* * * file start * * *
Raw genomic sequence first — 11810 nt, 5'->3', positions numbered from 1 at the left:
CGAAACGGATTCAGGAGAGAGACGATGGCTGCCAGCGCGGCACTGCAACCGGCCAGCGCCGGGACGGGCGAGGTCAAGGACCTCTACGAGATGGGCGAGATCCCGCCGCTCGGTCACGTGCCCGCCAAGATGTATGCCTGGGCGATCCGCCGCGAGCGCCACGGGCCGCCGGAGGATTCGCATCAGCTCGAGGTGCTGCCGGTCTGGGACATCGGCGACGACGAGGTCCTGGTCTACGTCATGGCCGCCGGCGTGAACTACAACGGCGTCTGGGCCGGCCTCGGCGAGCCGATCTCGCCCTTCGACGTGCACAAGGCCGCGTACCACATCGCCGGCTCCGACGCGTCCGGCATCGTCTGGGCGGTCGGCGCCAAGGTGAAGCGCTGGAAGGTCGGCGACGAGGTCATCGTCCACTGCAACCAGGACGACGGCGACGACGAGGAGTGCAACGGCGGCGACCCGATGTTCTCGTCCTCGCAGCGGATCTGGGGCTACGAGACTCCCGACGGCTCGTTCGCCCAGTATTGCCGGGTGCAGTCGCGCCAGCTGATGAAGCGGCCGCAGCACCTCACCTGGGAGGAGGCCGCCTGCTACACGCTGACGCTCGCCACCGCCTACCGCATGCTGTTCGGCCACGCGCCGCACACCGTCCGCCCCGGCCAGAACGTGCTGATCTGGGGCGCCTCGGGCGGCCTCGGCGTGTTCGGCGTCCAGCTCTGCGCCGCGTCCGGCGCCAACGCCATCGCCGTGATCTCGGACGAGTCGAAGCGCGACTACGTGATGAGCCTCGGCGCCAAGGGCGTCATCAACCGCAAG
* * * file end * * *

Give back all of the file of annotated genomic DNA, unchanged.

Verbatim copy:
Raw genomic sequence first — 11810 nt, 5'->3', positions numbered from 1 at the left:
CGAAACGGATTCAGGAGAGAGACGATGGCTGCCAGCGCGGCACTGCAACCGGCCAGCGCCGGGACGGGCGAGGTCAAGGACCTCTACGAGATGGGCGAGATCCCGCCGCTCGGTCACGTGCCCGCCAAGATGTATGCCTGGGCGATCCGCCGCGAGCGCCACGGGCCGCCGGAGGATTCGCATCAGCTCGAGGTGCTGCCGGTCTGGGACATCGGCGACGACGAGGTCCTGGTCTACGTCATGGCCGCCGGCGTGAACTACAACGGCGTCTGGGCCGGCCTCGGCGAGCCGATCTCGCCCTTCGACGTGCACAAGGCCGCGTACCACATCGCCGGCTCCGACGCGTCCGGCATCGTCTGGGCGGTCGGCGCCAAGGTGAAGCGCTGGAAGGTCGGCGACGAGGTCATCGTCCACTGCAACCAGGACGACGGCGACGACGAGGAGTGCAACGGCGGCGACCCGATGTTCTCGTCCTCGCAGCGGATCTGGGGCTACGAGACTCCCGACGGCTCGTTCGCCCAGTATTGCCGGGTGCAGTCGCGCCAGCTGATGAAGCGGCCGCAGCACCTCACCTGGGAGGAGGCCGCCTGCTACACGCTGACGCTCGCCACCGCCTACCGCATGCTGTTCGGCCACGCGCCGCACACCGTCCGCCCCGGCCAGAACGTGCTGATCTGGGGCGCCTCGGGCGGCCTCGGCGTGTTCGGCGTCCAGCTCTGCGCCGCGTCCGGCGCCAACGCCATCGCCGTGATCTCGGACGAGTCGAAGCGCGACTACGTGATGAGCCTCGGCGCCAAGGGCGTCATCAACCGCAAG